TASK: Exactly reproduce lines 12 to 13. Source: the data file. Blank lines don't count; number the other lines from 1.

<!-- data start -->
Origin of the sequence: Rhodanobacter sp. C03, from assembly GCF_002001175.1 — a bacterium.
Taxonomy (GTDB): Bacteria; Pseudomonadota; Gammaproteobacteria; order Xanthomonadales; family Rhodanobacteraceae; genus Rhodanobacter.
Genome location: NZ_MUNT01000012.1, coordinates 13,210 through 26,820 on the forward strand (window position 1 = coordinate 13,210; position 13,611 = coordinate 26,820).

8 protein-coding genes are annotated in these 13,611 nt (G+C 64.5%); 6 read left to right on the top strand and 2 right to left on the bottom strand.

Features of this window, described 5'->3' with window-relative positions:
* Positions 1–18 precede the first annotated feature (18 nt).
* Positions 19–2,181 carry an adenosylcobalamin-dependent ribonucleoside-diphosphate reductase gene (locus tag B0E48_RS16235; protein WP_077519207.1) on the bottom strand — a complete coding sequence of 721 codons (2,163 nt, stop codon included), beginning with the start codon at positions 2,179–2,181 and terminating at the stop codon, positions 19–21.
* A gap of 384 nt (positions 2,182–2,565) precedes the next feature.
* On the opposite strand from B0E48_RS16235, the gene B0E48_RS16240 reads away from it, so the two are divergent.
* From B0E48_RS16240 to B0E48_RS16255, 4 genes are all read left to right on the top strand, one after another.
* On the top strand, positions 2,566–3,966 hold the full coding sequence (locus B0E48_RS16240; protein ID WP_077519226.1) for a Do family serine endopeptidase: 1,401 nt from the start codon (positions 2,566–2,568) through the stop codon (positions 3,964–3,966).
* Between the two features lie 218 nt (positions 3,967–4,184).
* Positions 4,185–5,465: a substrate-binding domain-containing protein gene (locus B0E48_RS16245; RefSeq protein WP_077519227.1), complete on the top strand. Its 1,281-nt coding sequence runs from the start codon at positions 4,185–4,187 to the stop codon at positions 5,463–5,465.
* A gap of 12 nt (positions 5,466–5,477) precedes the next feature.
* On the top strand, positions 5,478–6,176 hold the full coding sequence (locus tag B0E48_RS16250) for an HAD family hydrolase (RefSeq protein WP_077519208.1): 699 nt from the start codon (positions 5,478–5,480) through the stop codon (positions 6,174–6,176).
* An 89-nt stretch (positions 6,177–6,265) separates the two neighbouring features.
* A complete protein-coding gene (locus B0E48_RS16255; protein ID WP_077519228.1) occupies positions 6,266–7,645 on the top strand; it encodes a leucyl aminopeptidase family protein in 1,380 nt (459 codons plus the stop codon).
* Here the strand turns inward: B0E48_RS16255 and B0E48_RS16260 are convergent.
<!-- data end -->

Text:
* Between the two features lie 218 nt (positions 3,967–4,184).
* Positions 4,185–5,465: a substrate-binding domain-containing protein gene (locus B0E48_RS16245; RefSeq protein WP_077519227.1), complete on the top strand. Its 1,281-nt coding sequence runs from the start codon at positions 4,185–4,187 to the stop codon at positions 5,463–5,465.